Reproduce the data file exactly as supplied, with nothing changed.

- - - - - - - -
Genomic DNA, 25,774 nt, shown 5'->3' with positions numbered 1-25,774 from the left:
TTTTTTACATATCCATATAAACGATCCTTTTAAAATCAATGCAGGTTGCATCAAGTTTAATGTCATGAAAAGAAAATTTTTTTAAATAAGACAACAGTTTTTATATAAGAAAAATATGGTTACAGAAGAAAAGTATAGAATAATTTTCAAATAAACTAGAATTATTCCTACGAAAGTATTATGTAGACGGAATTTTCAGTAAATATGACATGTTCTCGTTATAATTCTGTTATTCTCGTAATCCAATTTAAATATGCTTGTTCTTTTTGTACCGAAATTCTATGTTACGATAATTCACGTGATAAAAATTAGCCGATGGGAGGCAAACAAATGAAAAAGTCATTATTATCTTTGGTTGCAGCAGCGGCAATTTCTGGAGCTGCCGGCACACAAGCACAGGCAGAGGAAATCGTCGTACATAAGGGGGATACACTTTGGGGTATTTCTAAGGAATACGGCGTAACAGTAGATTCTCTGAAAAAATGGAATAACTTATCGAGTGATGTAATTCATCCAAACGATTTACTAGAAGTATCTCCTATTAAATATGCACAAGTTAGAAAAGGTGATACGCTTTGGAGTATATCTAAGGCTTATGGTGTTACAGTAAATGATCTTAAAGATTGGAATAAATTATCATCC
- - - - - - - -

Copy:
Genomic DNA, 25,774 nt, shown 5'->3' with positions numbered 1-25,774 from the left:
TTTTTTACATATCCATATAAACGATCCTTTTAAAATCAATGCAGGTTGCATCAAGTTTAATGTCATGAAAAGAAAATTTTTTTAAATAAGACAACAGTTTTTATATAAGAAAAATATGGTTACAGAAGAAAAGTATAGAATAATTTTCAAATAAACTAGAATTATTCCTACGAAAGTATTATGTAGACGGAATTTTCAGTAAATATGACATGTTCTCGTTATAATTCTGTTATTCTCGTAATCCAATTTAAATATGCTTGTTCTTTTTGTACCGAAATTCTATGTTACGATAATTCACGTGATAAAAATTAGCCGATGGGAGGCAAACAAATGAAAAAGTCATTATTATCTTTGGTTGCAGCAGCGGCAATTTCTGGAGCTGCCGGCACACAAGCACAGGCAGAGGAAATCGTCGTACATAAGGGGGATACACTTTGGGGTATTTCTAAGGAATACGGCGTAACAGTAGATTCTCTGAAAAAATGGAATAACTTATCGAGTGATGTAATTCATCCAAACGATTTACTAGAAGTATCTCCTATTAAATATGCACAAGTTAGAAAAGGTGATACGCTTTGGAGTATATCTAAGGCTTATGGTGTTACAGTAAATGATCTTAAAGATTGGAATAAATTATCATCC